The Mountain and the Wall,
by Alisa Ganieva, translated from the Russian by Carol Apollonio,
published by Deep Vellum.
Alisa Ganieva is a talented, well-educated Moscow literary critic who left Dagestan to study at The Gorky Literary Institute in Moscow. In his introduction, Roger Meyer writes that she is ethnic Avar (like the famed late national poet of Dagestan Rasul Gamzatov, but unlike him ‘identifies with Russian culture’. Rasul’s life-size bronze statue was unveiled by President Putin in central Moscow in 2013; and when Rasul, a former member of the Supreme Soviet of USSR, picked up the highest Russian order of St Andrew in 2003, I heard that he tartly remarked to Putin that he hadn’t known that Putin liked poetry. Putin was not amused.
Over many decades I have found that Dagestan, with a population of 3 million out of about 144 million in the Russian Federation, is under-represented culturally. Only recently, earlier texts were discovered in Dagestan, which established the truth, denied during the Soviet period that, inter alia Avar was a written language. All ethnic Dagestanis, then, who write about Dagestan must be welcomed; according to publisher Deep Vellum, The Mountain and the Wall is the first Dagestani novel to be published in English. There are enough reports of bombs and deaths, and abuse by both authorities and rebels/ terrorists to obscure Dagestan’s rich cultural heritage and brand them all as terrorists. On the human level, Ganieva is very courageous to write about what is happening in Dagestan, thinly veiled in the traditional Russian literary use of fiction. Several journalists who have written actual or perceived criticism of the system have paid for it dearly. Since Putin came to power, some 123 journalists have been killed in Russia not including 8 killed while writing about the second war in Chechnya.
Ganieva won the under-25 Debut prize in 2009 with her novella Salam Dalgat! and perhaps here, we have another prize-worthy work. The plot may be somewhat thin, focused on the wall rumoured to have been built by Russia to cut off the Caucasus, which one never sees (despite everyone having mobile phones and social media); while the more human protagonists are Shamil and his fiancée Madina who jilts him for a purer Islam; and his eventual rather shyer would-be wife Asya, whose somewhat cold nature is sadly under-developed. In contrast, the memorable characters Ali and Nino in Kurban Said/ Lev Nussimbaum’s eponymous novel of 1937, tell a somewhat similar tale of doomed inter-religious and inter-ethnic love in the Caucasus, where the no smaller ‘walls’ are psychological and cultural, set against the revolutionary war of 1920.
Walls should be a wonderful construct for this story. The walls visible from outer space are the Great Wall of China, Hadrian’s Wall across north Britain, the triple walls of Constantinople, the Sassanian Persian walls of Derbent, and others in Dagestan. In modern times there rose the former Berlin Wall, the West Bank Wall, and the Belfast Wall. So the mythical wall of the title is in rich company.
Arguments bubble as to whether their purpose was to keep people in or out. Perhaps there is another novel to be written from what the author, as a self-confessed Moscow-centric, left out, namely the fascinating opportunity the wall would afford for Dagestan to rejoin its historical Trans-Caucasian neighbours, Georgia, Azerbaijan, Turkey, and Iran. Although the panic about separation from Russia is not entirely credible. As the joke goes: ‘after the referendum in Crimea, why not Dagestan?’ While Dagestan receives over 80% of its state budget from Moscow, Moscow refuses to allow development of Dagestan’s offshore oil riches even as it condones corruption that stifles business and economic progress. And there are still many who recall that their fathers or grandfathers were deported by the Russian Soviet state. Most Dagestanis who go to Russia are confronted by xenophobic racism, backed up by the recent draconian registration laws.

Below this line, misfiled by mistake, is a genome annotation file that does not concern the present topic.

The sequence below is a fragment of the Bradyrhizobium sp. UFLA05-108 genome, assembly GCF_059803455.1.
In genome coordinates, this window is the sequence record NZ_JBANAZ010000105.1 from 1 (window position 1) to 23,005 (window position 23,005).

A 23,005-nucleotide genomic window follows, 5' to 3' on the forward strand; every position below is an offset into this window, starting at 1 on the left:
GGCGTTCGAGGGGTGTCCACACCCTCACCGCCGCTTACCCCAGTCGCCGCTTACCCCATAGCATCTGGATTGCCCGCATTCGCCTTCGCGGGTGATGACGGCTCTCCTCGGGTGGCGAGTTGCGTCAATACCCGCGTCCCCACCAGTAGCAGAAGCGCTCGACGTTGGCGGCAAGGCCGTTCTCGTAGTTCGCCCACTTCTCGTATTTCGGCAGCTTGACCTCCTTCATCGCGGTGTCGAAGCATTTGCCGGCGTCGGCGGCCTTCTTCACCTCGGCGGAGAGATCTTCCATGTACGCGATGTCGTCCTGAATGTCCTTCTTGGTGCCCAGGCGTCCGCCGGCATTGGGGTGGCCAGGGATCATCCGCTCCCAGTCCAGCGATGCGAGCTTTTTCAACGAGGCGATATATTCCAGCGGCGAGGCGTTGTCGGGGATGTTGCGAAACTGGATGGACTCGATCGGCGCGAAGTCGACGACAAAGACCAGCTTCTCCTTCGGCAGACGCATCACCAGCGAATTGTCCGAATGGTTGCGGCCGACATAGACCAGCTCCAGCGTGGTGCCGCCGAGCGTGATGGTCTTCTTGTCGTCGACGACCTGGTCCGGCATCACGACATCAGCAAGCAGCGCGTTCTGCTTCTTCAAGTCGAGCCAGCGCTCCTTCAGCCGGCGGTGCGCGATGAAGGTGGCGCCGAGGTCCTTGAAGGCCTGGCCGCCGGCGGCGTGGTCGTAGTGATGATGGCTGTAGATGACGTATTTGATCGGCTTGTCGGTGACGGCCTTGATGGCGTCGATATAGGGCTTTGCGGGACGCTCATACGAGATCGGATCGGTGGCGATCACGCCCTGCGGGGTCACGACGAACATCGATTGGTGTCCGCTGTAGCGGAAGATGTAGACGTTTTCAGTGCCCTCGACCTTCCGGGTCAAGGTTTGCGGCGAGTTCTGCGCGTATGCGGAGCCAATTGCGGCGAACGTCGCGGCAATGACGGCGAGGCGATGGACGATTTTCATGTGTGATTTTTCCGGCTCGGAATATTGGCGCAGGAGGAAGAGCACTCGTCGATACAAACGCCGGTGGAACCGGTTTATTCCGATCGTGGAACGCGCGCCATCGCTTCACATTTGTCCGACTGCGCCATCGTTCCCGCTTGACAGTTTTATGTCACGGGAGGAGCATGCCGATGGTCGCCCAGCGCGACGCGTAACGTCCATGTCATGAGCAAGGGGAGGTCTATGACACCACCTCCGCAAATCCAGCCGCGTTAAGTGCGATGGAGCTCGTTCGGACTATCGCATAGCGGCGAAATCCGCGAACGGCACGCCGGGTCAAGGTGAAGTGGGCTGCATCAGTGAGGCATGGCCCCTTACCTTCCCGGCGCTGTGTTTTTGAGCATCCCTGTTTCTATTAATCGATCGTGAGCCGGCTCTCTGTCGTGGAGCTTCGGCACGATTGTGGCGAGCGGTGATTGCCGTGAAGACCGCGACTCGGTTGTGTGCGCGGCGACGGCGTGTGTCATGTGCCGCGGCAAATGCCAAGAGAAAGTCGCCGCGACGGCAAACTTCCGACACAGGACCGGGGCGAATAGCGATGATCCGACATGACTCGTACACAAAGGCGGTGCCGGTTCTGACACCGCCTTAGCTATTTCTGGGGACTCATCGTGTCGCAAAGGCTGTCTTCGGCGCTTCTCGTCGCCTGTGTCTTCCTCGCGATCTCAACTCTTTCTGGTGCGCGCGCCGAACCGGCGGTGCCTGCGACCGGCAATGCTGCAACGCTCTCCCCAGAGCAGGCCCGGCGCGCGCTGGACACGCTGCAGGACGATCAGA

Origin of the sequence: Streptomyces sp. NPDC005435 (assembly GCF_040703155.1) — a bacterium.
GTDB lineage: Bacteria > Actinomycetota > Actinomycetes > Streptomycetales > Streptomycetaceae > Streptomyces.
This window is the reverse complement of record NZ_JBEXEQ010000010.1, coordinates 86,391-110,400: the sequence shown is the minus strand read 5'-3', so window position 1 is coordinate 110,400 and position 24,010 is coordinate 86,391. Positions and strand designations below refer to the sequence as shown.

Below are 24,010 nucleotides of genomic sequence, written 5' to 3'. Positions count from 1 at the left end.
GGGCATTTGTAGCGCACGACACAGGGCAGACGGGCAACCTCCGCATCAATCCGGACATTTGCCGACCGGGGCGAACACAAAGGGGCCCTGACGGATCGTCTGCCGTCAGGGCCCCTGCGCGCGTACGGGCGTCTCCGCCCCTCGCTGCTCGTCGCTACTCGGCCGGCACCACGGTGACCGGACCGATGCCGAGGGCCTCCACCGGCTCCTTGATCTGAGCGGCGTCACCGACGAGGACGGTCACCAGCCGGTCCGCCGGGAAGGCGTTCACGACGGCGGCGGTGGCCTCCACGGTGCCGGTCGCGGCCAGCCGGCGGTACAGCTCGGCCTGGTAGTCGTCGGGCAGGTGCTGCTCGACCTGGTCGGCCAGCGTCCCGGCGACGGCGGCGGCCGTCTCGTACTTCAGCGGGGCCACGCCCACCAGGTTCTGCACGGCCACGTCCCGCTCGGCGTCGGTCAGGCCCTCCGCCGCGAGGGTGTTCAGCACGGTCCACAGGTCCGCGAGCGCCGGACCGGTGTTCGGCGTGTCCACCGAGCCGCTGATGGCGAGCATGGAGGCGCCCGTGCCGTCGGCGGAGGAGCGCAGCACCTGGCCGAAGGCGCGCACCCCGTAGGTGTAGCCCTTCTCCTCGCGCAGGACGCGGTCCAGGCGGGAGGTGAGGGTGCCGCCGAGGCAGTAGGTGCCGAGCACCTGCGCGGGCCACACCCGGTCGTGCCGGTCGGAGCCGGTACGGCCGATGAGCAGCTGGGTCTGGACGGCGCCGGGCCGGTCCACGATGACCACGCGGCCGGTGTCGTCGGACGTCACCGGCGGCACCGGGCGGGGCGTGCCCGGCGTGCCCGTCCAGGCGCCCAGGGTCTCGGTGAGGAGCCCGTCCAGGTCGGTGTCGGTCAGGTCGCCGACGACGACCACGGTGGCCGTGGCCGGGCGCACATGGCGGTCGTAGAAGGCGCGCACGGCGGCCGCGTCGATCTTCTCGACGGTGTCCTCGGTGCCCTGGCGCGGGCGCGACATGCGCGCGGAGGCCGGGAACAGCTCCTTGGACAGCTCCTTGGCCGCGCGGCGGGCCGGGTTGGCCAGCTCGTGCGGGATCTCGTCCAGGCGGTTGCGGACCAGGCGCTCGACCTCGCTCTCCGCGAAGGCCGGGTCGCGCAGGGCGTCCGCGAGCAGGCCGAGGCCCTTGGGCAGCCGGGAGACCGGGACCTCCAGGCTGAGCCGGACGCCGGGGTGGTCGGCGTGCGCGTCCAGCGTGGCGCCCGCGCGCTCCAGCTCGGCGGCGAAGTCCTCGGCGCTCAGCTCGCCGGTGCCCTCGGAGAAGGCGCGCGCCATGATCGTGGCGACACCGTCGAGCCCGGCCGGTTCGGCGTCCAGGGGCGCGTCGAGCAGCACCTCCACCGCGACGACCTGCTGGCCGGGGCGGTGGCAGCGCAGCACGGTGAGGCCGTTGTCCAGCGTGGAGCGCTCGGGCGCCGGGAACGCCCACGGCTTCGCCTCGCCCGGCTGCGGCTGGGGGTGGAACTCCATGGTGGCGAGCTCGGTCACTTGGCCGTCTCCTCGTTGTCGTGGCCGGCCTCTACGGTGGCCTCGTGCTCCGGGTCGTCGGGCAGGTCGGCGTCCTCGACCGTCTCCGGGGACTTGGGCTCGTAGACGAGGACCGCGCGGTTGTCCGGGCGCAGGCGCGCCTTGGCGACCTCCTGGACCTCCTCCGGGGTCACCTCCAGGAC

Ganieva’s division of Dagestan into Sufis, Soviet-style societal Muslims, and Wahhabis, omits acknowledgment of the increasing numbers of peaceful Salafis who are not Wahhabis, and thus tacitly supports Moscow’s violent repressions in Dagestan, prepetrated by Russian Federation and local security forces alike. Dagestan is being steadily degraded by this policy and it is a pity to see it misinterpreted in a novel where so many other details of Dagestan are accurately portrayed.
The otherwise comprehensive glossary contains one unfortunate item (page 255) that reflects the text to which it refers: ‘Wahhabi: the same as Salafi.’ As a short explanation: according to many reports, the corrupt leadership of Dagestan comprise the mainly Naqshbandi Sufi Sunni Muslims. The absence of hope for any future, present among the numerous younger generation, has left a vacuum in which many adopt Salafi Sunni Islam, with its perceived moral probity; and there are several legal Salafi mosques. It is, however, illegal to have religious books unapproved by the State Muslim Board. There is indeed a militant minority who have fled to the forests and are fighting against the authorities. But the retaliation has been disproportionate, and perceived opponents, including reporters, lawyers and doctors, as well as mosque-goers and their families, have been frequently interrogated and then ‘disappeared’. Years later, some of their cases brought by their families were won in the European Court of Human Rights, to which the Russian Federation is a signatory.